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WILLIAMS, AZ ~ June 10, 2007

Posted by on June 11, 2007

On Saturday night after the Beale presentation, we left Riordan Mansion and got onto Route 66 heading west from Flagstaff toward Williams. (As you’re leaving Riordan Mansion State Historic Park, just continue straight through the intersection at Hwy. 180 to get onto Old Hwy. 66.) Route 66 takes you out of Flagstaff as it runs diagonally toward I-40. Then we had to get on I-40 for a while, but we got off on Parks Road which again is the same as Old Route 66. After a while, Parks Road just kind of turns into Forest Road 74 and heads north past the Pittman Valley Helibase and an El Paso Natural Gas compression station.

After that, the road becomes a dirt road as it continues north and curves to the east (which incidentally is where one of the segments of the Beale Wagon Trail is located). Along the way we saw a couple of deer on the side of the road and a raccoon, its large round eyes glowing with the reflection of our headlights. We set up our tent alongside FR 070. (We would have camped on FR 75 except for the grave, which was a spooky thing to encounter in the woods at night. It looked like a large mound with a white cross on top. In the morning we went back there out of curiosity and it was simply a pile of rocks and the marker said “MAX WILL’S BEST FRIEND.” Poor Max!) We also saw a large herd of deer near there, on both sides of the road.

Heading back in the direction from whence we had come, we turned onto Parks Road and stopped at the Oak Hill Snowplay Area so that we could walk to the Keyhole Sink. It’s an easy mile-long trail through the forest down to the base of a basalt cliff that has petroglyphs on it. One incredibly detailed petroglyph is a dramatic depiction of some Indians hunting a herd of deer at this very spot. While Keyhole Sink looked like the kind of place that Beale would have stopped at, there were no other markings except for the petroglyphs. Perhaps that’s because it’s not a year-round water source. When we were there it consisted only of damp mud – and lots of bugs! But it also contained a natural garden of roses and irises that were just past their prime bloom. What a wonder to see these flowers growing wild out in the middle of a forest in Arizona of all places!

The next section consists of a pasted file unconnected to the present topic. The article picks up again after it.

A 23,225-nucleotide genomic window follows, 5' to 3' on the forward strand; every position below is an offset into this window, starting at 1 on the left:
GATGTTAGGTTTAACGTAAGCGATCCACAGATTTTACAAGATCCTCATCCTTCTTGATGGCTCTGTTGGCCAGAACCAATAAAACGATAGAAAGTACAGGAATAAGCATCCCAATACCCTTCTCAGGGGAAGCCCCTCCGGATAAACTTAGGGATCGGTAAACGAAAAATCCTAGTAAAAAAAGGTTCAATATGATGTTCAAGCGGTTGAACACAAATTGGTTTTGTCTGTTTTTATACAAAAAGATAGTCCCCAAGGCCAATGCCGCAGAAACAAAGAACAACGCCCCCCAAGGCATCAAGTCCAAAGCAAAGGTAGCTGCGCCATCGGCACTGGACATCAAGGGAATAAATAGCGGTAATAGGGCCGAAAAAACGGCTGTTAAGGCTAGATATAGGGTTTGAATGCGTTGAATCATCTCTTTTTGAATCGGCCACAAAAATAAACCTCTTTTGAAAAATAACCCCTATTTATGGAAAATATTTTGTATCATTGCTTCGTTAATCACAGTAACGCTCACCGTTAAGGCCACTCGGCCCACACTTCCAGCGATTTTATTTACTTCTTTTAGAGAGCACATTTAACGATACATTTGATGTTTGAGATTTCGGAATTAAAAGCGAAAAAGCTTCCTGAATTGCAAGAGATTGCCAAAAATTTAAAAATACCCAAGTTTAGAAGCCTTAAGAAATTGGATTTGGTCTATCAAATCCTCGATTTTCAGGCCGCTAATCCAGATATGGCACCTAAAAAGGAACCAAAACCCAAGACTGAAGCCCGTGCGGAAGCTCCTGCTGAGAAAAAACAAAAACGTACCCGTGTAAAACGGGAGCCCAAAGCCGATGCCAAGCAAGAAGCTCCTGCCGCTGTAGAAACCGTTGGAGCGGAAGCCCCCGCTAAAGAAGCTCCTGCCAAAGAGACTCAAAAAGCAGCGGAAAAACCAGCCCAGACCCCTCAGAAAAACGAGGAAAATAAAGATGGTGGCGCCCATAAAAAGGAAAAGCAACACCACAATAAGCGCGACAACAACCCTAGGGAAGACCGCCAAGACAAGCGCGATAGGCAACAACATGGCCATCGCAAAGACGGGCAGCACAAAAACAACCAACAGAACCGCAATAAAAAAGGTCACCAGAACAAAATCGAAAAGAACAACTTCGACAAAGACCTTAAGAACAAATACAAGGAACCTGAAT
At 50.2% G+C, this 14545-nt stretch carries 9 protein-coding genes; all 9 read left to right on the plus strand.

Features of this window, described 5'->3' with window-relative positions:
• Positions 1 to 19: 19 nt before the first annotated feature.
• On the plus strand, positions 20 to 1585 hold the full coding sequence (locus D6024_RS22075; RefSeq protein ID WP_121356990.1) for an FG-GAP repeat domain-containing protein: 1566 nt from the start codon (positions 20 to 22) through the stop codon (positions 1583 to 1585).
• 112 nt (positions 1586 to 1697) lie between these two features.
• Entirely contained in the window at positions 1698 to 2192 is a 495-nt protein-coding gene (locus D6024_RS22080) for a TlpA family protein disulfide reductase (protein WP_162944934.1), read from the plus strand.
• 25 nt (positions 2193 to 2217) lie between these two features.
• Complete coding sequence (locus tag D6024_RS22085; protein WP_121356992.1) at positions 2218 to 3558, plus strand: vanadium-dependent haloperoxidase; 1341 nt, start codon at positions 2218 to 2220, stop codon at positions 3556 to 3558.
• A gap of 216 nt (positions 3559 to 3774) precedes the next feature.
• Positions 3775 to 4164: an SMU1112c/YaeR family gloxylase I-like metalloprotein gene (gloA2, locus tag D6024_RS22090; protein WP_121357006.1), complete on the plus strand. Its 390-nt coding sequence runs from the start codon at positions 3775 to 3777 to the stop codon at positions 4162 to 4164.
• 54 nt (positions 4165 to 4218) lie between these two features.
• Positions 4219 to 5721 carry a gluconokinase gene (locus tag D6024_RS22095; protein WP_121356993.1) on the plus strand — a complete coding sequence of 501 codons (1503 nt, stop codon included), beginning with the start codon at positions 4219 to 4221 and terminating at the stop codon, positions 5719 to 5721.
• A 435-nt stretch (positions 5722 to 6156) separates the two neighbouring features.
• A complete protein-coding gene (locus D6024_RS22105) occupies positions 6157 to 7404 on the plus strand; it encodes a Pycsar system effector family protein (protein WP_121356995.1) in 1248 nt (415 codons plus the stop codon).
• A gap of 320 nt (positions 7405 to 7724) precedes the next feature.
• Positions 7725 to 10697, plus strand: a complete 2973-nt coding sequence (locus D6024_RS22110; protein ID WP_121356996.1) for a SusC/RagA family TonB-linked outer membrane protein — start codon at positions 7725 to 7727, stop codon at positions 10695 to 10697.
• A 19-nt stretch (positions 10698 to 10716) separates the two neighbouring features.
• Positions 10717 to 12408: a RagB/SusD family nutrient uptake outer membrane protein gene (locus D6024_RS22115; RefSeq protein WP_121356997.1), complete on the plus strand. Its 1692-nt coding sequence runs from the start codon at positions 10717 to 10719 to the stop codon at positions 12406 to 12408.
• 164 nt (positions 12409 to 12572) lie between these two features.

When we got to the town of Williams later that morning, we were just in time to see the Grand Canyon Railway train pulling into the station. The steam train is really impressive when the steam is hissing and the bell is ringing – and it’s really loud, too! We ran right up next to it so we could even see the fire inside and the smallest valves moving. We stood there for the longest time looking at it, it’s such an interesting piece of mechanical equipment to watch. (See movie clip here) We had no idea how long the train was going to be stopped there, and by then it was noon so we walked over to the main street to get something to eat at Old Smokey’s Restaurant and Pancake House. Old Smokey’s opened for business in 1946 and it’s been in that same location for over 60 years, so it is truly a Route 66 original. When we came back out an hour later, the train was gone.

After lunch we walked to the Williams Visitor Center on the corner of Railroad Ave. and Grand Canyon Blvd., which is located near the train station just down a ways from where we had parked. At first a tour bus loaded with Japanese tourists was stopped there, but soon they left and we had the place mostly to ourselves. The building itself has an interesting history as the Santa Fe Railway depot for Williams and the Grand Canyon. Built of brick in 1901, it was later moved across the tracks for use as a freight depot. Restored in 1994, it is listed on the National Register of Historic Places.

The Williams Visitor Center is jointly operated by the Williams-Grand Canyon Chamber of Commerce and the National Forest Service. One half of the visitor center is full of information and racks of brochures for the local area as well as from all around the state, while also offering a variety of books, maps, and souvenirs to purchase. The other half is a museum with interactive exhibits explaining the history of Williams, the prehistory of the area, Route 66, forest ecosystems, fire ecology and water conservation. (For example, did you know that just by turning off the faucet while brushing your teeth you save 3-4 gallons of water?) A “Kids Corner” offers hands-on activities for the family.

This is an excellent, must-see visitor center – f
amilies will especially appreciate being able to view all of the interesting museum-quality exhibits for free! The Visitor Center is staffed seven days a week, and for after-hours visitors there is an interactive computer that provides information. The rangers there will be able to answer any questions that you have, too. They gave us a couple of handouts showing how to get up Bill Williams Mountain, which was where we were going next.

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